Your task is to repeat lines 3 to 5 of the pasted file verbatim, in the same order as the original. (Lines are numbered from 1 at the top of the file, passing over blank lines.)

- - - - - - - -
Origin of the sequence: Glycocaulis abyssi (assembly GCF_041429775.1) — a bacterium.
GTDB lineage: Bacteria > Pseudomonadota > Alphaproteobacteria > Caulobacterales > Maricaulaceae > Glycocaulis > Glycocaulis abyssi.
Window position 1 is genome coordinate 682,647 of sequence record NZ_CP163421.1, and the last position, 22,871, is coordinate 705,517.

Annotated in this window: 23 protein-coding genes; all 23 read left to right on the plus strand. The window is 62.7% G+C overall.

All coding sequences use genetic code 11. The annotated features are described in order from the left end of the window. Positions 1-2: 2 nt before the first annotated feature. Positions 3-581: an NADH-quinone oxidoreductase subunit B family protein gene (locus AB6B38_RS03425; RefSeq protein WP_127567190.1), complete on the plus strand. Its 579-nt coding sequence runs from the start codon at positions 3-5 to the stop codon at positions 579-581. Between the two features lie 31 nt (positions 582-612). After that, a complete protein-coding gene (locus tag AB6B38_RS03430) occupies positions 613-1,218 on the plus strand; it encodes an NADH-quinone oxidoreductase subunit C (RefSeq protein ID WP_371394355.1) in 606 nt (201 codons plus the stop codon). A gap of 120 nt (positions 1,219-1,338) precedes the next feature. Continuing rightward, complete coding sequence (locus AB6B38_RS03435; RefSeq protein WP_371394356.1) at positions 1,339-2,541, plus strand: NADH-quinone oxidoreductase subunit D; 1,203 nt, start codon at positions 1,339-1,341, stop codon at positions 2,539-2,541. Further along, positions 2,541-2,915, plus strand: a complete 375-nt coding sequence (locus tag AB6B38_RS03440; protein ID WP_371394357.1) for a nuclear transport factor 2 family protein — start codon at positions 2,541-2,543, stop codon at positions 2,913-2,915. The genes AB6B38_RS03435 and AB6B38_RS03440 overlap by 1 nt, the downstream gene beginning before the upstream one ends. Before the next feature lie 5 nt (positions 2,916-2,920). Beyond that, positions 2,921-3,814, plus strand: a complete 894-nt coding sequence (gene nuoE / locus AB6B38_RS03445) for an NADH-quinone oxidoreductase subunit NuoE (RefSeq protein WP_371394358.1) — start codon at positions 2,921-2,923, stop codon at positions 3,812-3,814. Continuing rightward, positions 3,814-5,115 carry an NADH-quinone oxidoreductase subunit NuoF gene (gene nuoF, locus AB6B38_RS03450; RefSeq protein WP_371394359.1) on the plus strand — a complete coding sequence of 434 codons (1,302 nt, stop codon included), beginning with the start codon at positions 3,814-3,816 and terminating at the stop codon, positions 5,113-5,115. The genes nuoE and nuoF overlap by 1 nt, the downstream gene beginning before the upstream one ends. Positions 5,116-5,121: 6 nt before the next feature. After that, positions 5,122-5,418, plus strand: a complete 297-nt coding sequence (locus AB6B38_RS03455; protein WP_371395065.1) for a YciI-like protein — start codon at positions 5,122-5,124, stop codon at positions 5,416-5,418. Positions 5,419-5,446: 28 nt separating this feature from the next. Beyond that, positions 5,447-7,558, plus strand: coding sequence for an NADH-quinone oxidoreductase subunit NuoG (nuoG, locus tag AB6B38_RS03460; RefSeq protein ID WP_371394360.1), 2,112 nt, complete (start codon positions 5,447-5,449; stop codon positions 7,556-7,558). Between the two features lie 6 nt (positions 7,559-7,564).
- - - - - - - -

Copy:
Window position 1 is genome coordinate 682,647 of sequence record NZ_CP163421.1, and the last position, 22,871, is coordinate 705,517.

Annotated in this window: 23 protein-coding genes; all 23 read left to right on the plus strand. The window is 62.7% G+C overall.

All coding sequences use genetic code 11. The annotated features are described in order from the left end of the window. Positions 1-2: 2 nt before the first annotated feature. Positions 3-581: an NADH-quinone oxidoreductase subunit B family protein gene (locus AB6B38_RS03425; RefSeq protein WP_127567190.1), complete on the plus strand. Its 579-nt coding sequence runs from the start codon at positions 3-5 to the stop codon at positions 579-581. Between the two features lie 31 nt (positions 582-612). After that, a complete protein-coding gene (locus tag AB6B38_RS03430) occupies positions 613-1,218 on the plus strand; it encodes an NADH-quinone oxidoreductase subunit C (RefSeq protein ID WP_371394355.1) in 606 nt (201 codons plus the stop codon). A gap of 120 nt (positions 1,219-1,338) precedes the next feature. Continuing rightward, complete coding sequence (locus AB6B38_RS03435; RefSeq protein WP_371394356.1) at positions 1,339-2,541, plus strand: NADH-quinone oxidoreductase subunit D; 1,203 nt, start codon at positions 1,339-1,341, stop codon at positions 2,539-2,541. Further along, positions 2,541-2,915, plus strand: a complete 375-nt coding sequence (locus tag AB6B38_RS03440; protein ID WP_371394357.1) for a nuclear transport factor 2 family protein — start codon at positions 2,541-2,543, stop codon at positions 2,913-2,915. The genes AB6B38_RS03435 and AB6B38_RS03440 overlap by 1 nt, the downstream gene beginning before the upstream one ends. Before the next feature lie 5 nt (positions 2,916-2,920). Beyond that, positions 2,921-3,814, plus strand: a complete 894-nt coding sequence (gene nuoE / locus AB6B38_RS03445) for an NADH-quinone oxidoreductase subunit NuoE (RefSeq protein WP_371394358.1) — start codon at positions 2,921-2,923, stop codon at positions 3,812-3,814. Continuing rightward, positions 3,814-5,115 carry an NADH-quinone oxidoreductase subunit NuoF gene (gene nuoF, locus AB6B38_RS03450; RefSeq protein WP_371394359.1) on the plus strand — a complete coding sequence of 434 codons (1,302 nt, stop codon included), beginning with the start codon at positions 3,814-3,816 and terminating at the stop codon, positions 5,113-5,115. The genes nuoE and nuoF overlap by 1 nt, the downstream gene beginning before the upstream one ends. Positions 5,116-5,121: 6 nt before the next feature. After that, positions 5,122-5,418, plus strand: a complete 297-nt coding sequence (locus AB6B38_RS03455; protein WP_371395065.1) for a YciI-like protein — start codon at positions 5,122-5,124, stop codon at positions 5,416-5,418. Positions 5,419-5,446: 28 nt separating this feature from the next. Beyond that, positions 5,447-7,558, plus strand: coding sequence for an NADH-quinone oxidoreductase subunit NuoG (nuoG, locus tag AB6B38_RS03460; RefSeq protein ID WP_371394360.1), 2,112 nt, complete (start codon positions 5,447-5,449; stop codon positions 7,556-7,558). Between the two features lie 6 nt (positions 7,559-7,564).